After her separation from Godwin in 1875, Ellen Terry was primary carer for Edith Craig and her brother Edward Craig. She was educated at Mrs Cole's school, a co-educational institution in Foxton Road, Earls Court and the Royal Academy of Music.
Craig became interested in the subject of women's suffrage after meeting Elizabeth Malleson when she was a child. She later recalled: "When I was at school I lived in a house of Suffrage workers, and at regular periods the task of organising Suffrage petitions kept everybody busy. Perhaps I didn't think very deeply about it, and my first ideas of Suffrage duties were concerned with the interminable addressing of envelopes; but I certainly grew up quite firmly certain that no self-respecting woman could be other than a Suffragist."
With the help of her mother she worked for the Lyceum Theatre company, designing costumes and acting under the stage name of Ailsa Craig and in 1895 appeared with Henry Irving in The Bells and Bygones, a play by Arthur Wing Pinero. Her performances were praised by George Bernard Shaw and later that year she made her first tour of America.
Craig lived with the writer Christabel Marshall from 1899, when the two women shared a flat at 7 Smith Square, London. Despite her acting success, Edith Craig decided to start a business producing costumes for several London theatre productions. In 1902–3 she collaborated with the artist Pamela Colman Smith on the design of scenes for Where there is Nothing a play by W. B. Yeats. According to her biographer, Katharine Cockin: "Craig was an active member of several significant theatre societies which produced experimental drama in London; some of them directly challenged the lord chamberlain's regulation of the stage: the Independent Theatre; the Stage Society; the Masquers; the Pioneer Players; the Phoenix Society; and the Renaissance Theatre Society."
Ellen Terry claimed: "She (Edith Craig) loathes emotional people, yet adores me. I scarcely ever dare kiss her, and I'm always dying to, but she hates it from anyone." Christabel Marshall added: "I often felt that I had not the faintest notion of what was going on in her mind and heart and soul. She seldom talked about herself; she was as reticent on that subject as she was frank and explicit on others."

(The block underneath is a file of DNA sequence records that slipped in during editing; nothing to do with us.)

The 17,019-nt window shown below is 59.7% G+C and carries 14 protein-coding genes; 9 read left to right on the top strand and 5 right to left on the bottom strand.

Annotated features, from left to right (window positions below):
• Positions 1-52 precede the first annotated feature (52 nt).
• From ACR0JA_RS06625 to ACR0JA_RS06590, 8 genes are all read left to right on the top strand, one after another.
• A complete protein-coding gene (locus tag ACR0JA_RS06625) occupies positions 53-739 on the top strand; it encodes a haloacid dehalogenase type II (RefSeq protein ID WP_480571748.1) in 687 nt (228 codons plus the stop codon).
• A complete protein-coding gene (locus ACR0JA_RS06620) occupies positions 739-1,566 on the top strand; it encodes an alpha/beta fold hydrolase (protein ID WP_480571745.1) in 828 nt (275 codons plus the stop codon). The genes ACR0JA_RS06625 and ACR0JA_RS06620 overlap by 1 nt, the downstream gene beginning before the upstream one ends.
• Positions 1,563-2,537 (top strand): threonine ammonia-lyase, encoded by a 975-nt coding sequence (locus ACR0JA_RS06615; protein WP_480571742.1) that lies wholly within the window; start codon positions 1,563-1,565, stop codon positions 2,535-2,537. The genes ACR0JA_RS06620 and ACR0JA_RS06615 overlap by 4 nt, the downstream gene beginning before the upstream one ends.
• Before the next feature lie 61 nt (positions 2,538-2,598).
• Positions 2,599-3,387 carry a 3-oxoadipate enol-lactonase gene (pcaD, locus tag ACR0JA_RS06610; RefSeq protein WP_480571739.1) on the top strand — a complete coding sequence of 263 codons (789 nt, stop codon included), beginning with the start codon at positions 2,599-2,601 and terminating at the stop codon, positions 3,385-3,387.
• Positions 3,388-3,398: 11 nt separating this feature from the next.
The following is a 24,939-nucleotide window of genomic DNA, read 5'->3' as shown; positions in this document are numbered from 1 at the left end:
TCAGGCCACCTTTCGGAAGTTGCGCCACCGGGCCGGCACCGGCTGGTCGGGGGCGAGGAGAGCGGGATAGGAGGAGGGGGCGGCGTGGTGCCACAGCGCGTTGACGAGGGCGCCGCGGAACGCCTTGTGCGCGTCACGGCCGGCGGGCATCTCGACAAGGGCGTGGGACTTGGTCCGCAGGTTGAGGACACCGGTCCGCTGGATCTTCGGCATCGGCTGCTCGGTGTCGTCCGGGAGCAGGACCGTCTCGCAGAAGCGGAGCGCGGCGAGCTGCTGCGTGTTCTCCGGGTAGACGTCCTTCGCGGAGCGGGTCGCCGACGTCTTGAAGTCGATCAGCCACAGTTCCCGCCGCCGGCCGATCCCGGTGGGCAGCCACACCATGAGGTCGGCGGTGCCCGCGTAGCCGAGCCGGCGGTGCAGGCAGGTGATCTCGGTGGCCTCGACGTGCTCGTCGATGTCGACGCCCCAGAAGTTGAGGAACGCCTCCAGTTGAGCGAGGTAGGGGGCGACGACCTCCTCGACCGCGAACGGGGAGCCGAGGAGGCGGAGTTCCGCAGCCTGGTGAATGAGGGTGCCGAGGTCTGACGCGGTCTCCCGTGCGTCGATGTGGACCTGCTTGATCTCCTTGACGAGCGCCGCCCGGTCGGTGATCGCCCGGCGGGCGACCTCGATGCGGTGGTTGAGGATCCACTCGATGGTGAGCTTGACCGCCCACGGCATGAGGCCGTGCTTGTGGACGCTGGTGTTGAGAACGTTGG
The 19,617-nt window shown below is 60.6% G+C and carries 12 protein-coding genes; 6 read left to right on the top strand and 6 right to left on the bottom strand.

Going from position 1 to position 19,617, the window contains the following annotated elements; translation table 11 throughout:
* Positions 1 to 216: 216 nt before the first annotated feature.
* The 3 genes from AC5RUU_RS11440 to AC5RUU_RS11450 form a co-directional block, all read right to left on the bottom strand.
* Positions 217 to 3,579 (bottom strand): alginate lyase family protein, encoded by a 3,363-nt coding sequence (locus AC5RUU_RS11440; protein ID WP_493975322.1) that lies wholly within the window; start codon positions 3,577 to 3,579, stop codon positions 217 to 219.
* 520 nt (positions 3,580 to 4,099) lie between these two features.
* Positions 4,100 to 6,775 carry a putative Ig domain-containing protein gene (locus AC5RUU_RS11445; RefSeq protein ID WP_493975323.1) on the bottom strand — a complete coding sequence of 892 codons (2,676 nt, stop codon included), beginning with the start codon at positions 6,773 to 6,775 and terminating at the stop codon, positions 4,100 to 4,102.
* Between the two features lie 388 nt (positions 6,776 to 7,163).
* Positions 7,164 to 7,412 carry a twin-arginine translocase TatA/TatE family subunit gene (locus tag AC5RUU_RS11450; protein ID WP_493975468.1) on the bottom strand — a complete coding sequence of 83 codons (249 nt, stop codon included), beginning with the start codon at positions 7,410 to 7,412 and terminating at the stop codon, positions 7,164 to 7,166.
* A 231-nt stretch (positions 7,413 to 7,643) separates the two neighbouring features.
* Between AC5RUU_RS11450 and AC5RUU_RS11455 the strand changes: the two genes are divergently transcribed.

Edith Craig joined the Women's Social and Political Union and in 1908, some of the members formed the Actresses' Franchise League. Craig joined this group that at this time included Elizabeth Robins, Kitty Marion, Winifred Mayo, Sime Seruya, Inez Bensusan, Ellen Terry, Lillah McCarthy, Sybil Thorndike, Lena Ashwell, Lily Langtry and Nina Boucicault.
The first meeting of the Actresses' Franchise League took place at the Criterion Restaurant at Piccadilly Circus. The AFL was open to anyone involved in the theatrical profession and its aim was to work for women's enfranchisement by educational methods, selling suffrage literature and staging propaganda plays. The AFL neither supported nor condemned militancy.
Inez Bensusan oversaw the writing, collection and publication of AFL plays. Pro-suffragette plays written by members of the Women Writers Suffrage League and performed by the AFL included the play How the Vote was Won by Cicely Hamilton and Votes for Women by Elizabeth Robins. Another play by Hamilton, A Pageant of Great Women, was directed by Edith Craig. She also acted in several of these plays.
Edith Craig sold Votes for Women: "I love it. But I'm always getting moved on. You see, I generally sell the paper outside the Eustace Miles Restaurant, and I offer it verbally to every soul that passes. If they refuse, I say something to them. Most of them reply, others come up, and we collect a little crowd until I'm told to let the people into the restaurant, and move on. Then I begin all over again."
Craig, like many members of the WSPU, began to question the leadership of Emmeline Pankhurst and Christabel Pankhurst. These women objected to the way that the Pankhursts were making decisions without consulting members. They also felt that a small group of wealthy women like Emmeline Pethick-Lawrence were having too much influence over the organisation. Eventually, Craig, joined Teresa Billington-Greig, Elizabeth How-Martyn, Dora Marsden, Helena Normanton, Margaret Nevinson and Charlotte Despard as members of the Women's Freedom League (WFL).
Her close friend, Cicely Hamilton, argued: "I do not think that Edy (Edith Craig) shared these high hopes of a world reformed by the entry of women into politics; she was a feminist rather than politician and stood for the franchise chiefly as a measure of justice." Craig was a member of several women's suffrage organisations. When asked by Votes for Women in April 1910 if she was chief organiser of the Actresses' Franchise League she replied: "I organise for every society I belong to, not for any one in particular. That's nearer the truth... As to joining Suffrage societies - yes, I belong to ten now, but I don't seem to be able to remember more than seven." Lisa Tickner has argued that Craig was a "crucial link between the suffrage art and theatre organizations".